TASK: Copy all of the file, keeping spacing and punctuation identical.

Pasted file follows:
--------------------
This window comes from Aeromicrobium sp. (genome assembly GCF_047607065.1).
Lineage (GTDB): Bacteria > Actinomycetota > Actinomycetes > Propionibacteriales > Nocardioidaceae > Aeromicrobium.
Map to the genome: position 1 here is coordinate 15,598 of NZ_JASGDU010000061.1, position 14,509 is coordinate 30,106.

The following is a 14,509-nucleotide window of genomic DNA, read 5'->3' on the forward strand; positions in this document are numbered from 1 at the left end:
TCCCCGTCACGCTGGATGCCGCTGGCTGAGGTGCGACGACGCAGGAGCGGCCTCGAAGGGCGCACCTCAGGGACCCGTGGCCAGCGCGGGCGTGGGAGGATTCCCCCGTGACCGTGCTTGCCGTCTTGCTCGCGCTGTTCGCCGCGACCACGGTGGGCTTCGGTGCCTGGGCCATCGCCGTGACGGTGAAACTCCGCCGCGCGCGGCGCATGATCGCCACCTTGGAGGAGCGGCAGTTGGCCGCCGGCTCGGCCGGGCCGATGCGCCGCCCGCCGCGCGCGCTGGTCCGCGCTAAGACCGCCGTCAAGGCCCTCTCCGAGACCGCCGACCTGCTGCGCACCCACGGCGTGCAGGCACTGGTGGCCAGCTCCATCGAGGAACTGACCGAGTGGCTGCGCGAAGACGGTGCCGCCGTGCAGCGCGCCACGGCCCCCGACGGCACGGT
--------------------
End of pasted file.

This window comes from Aeromicrobium sp. (genome assembly GCF_047607065.1).
Lineage (GTDB): Bacteria > Actinomycetota > Actinomycetes > Propionibacteriales > Nocardioidaceae > Aeromicrobium.
Map to the genome: position 1 here is coordinate 15,598 of NZ_JASGDU010000061.1, position 14,509 is coordinate 30,106.

The following is a 14,509-nucleotide window of genomic DNA, read 5'->3' on the forward strand; positions in this document are numbered from 1 at the left end:
TCCCCGTCACGCTGGATGCCGCTGGCTGAGGTGCGACGACGCAGGAGCGGCCTCGAAGGGCGCACCTCAGGGACCCGTGGCCAGCGCGGGCGTGGGAGGATTCCCCCGTGACCGTGCTTGCCGTCTTGCTCGCGCTGTTCGCCGCGACCACGGTGGGCTTCGGTGCCTGGGCCATCGCCGTGACGGTGAAACTCCGCCGCGCGCGGCGCATGATCGCCACCTTGGAGGAGCGGCAGTTGGCCGCCGGCTCGGCCGGGCCGATGCGCCGCCCGCCGCGCGCGCTGGTCCGCGCTAAGACCGCCGTCAAGGCCCTCTCCGAGACCGCCGACCTGCTGCGCACCCACGGCGTGCAGGCACTGGTGGCCAGCTCCATCGAGGAACTGACCGAGTGGCTGCGCGAAGACGGTGCCGCCGTGCAGCGCGCCACGGCCCCCGACGGCACGGT